Electric vehicles can be powered by renewable energy and could reduce emissions from transport to help Australia meets its Paris Agreement commitments for less cost. EVs also benefit public health and could create jobs in sales, charging infrastructure deployment and in manufacturing components like batteries and EV parts.
Houston, we have a problem...There are now more than two million electric vehicles on the road around the world, and that figure is on the up. (In Norway, 42% of all new vehicle sales are EVs!) So why were only 1,369 electric vehicles sold in Australia in 2016 (ie 0.1 per cent of the car buying market)? Well there are a few reasons, namely:
- Compared to the rest of the world, the Australian car market has very few electric vehicle models to choose from (more choice=more sales overall);
- Research has found that most Australians would consider buying an electric vehicle, but they’re put off by issues like purchase cost;
- Potential buyers are also worried about how far they’ll be able to travel on a single charge and the availability of charging stations - especially on long trips.
Electric vehicles can and should be powered by renewable energy. And they can reduce emissions in the transport sector to help Australia meet its Paris climate Agreement emissions reduction goals at a lower cost. They’re also a boon to public health because they reduce air pollution in cities. And they could generate Australian jobs in sales, charging infrastructure deployment, and potentially, in the manufacture of batteries and electric vehicle components. What’s not to like?
And so, in May 2017, a whole bunch of people who were asking these and other tough questions about EVs got together and formed the Electric Vehicle Council (EV Council). They’ve charged themselves (yep, that was a pun) with the task of speeding up Australia’s transition to electric road transport because it’s more sustainable, globally, it’s inevitable, and ultimately, it’ll be better for our health and our economy.
The EV Council hit the ground running (yep, another pun) and went straight for those tough questions to find out what the story really was.
In May 2017, The EV Council launched a public campaign funded by ARENA called, ‘Top ten EV myths busted’ which revealed the true story behind the assumptions many people have made about EV ownership. Check out these beauties (for the full mythbusting list, look here!)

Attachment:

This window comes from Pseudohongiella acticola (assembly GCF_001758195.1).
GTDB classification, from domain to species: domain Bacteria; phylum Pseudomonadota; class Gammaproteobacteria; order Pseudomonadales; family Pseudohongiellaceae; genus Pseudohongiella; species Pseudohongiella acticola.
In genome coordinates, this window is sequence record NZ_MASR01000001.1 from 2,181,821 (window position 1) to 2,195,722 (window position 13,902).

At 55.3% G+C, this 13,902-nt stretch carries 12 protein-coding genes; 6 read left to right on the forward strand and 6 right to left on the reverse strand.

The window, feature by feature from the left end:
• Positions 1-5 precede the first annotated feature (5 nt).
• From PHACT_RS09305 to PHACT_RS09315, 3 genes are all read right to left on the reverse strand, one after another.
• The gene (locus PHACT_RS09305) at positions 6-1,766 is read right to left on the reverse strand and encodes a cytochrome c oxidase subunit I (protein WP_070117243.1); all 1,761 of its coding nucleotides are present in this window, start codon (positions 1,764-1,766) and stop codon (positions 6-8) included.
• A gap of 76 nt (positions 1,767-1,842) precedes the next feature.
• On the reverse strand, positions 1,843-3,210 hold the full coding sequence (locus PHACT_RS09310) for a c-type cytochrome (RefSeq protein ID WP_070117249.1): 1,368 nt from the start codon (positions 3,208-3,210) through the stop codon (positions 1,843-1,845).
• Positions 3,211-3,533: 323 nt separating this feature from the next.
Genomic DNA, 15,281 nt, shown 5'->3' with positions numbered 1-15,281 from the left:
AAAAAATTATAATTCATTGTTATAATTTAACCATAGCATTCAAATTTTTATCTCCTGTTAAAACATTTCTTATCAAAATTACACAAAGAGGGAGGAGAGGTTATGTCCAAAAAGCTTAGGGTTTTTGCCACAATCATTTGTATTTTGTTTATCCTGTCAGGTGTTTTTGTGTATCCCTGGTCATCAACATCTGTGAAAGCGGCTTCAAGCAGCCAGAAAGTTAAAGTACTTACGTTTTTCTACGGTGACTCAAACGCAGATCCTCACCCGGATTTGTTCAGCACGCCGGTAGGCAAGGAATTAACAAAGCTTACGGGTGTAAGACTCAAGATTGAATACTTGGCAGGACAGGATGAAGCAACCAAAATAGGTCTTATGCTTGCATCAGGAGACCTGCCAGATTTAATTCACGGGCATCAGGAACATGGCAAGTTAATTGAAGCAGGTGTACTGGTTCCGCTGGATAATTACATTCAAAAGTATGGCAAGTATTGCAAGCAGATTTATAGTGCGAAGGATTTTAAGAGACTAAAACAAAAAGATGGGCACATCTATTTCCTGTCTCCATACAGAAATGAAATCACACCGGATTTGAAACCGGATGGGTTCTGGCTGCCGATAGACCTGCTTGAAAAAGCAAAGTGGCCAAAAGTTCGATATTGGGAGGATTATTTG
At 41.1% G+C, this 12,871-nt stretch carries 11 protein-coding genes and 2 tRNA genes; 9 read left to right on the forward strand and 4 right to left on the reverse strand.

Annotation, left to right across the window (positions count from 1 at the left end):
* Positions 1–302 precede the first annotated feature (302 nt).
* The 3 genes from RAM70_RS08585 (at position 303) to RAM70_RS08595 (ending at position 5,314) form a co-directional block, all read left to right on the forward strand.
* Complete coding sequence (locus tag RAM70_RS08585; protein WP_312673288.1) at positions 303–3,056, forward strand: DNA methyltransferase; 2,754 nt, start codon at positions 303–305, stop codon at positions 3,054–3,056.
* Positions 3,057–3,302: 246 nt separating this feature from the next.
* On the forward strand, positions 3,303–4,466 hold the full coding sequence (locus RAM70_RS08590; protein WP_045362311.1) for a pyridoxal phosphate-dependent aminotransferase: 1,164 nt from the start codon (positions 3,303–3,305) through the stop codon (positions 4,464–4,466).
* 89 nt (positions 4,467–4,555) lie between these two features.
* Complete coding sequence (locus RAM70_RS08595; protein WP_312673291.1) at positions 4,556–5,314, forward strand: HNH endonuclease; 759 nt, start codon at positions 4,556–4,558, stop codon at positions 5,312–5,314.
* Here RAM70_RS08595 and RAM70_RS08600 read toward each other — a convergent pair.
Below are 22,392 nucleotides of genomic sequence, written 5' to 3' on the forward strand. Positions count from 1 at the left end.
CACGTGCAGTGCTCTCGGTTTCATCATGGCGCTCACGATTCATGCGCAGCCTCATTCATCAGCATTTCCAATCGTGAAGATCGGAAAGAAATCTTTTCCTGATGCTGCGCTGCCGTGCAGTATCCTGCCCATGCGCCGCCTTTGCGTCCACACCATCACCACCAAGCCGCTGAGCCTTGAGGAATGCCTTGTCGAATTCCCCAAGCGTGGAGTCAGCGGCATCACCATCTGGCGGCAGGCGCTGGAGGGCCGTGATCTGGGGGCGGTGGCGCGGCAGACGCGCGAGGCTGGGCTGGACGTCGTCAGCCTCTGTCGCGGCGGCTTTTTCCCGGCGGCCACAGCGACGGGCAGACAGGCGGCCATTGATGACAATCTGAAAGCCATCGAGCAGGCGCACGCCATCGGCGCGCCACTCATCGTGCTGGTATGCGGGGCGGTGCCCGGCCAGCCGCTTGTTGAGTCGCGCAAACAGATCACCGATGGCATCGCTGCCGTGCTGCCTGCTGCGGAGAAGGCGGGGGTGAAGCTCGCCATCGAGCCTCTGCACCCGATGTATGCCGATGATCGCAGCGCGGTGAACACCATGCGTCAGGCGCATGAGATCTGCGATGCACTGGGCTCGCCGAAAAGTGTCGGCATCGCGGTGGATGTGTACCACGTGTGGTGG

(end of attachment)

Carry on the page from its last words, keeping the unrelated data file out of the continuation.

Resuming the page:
- The average driving distance from a single charge of an EV currently available in Australia, is more than five hours of continuous driving per day. The average Australian household owns more than two cars, and completes about one hour of continuous driving - or 38kms - per day. So recharging a vehicle overnight is more than enough to fulfil the average driver’s everyday driving needs.
- Nowhere to charge? EV owners quickly realise that charging during non-use periods (ie. overnight or while at work) is plenty for their everyday driving needs. However, as EV uptake increases globally, charging infrastructure is also making its own quiet revolution. Check out this interactive map by Plugshare which tracks the expanding public and private charging stations around the world, including in Australia. And local governments are also doing their bit. Take Melbourne’s inner-north where Moreland City Council has installed six publicly accessible charge points. The Council also has four EVs in their fleet. Over the other side of the country, Australia’s first ‘electric highway’ has opened in Western Australia with a corridor of fast charge stations allowing EV users to travel from Perth to the south-west regions of Western Australia. And Queensland is creating a new EV ‘super highway’ to feature 18 fast-charging charging stations that allow EVs to get from the Gold Coast to Cairns.
Soon after, ClimateWorks and the EV Council jointly released a report ‘The State of Electric Vehicles in Australia’, to assess the current state of play. They also promised to continue tracking progress in coming years and report on the following:
- Electric vehicle uptake in Australia, including electric vehicle sales numbers over a six year period, both by jurisdiction and market segment.
- Charging infrastructure, reviewing the roll out of electric vehicle charging infrastructure across Australia by state and location
- Consumer attitudes - assessing public perceptions of electric vehicles
- Electric vehicle policies in Australia at federal, state and territory levels (local governments also play an important role in supporting electric vehicle uptake)
Think nothing can be done about climate change? Think again.
Share this story and spread the word about the generation changing climate change.
Have a story to tell? Get in touch and join Generation Yes.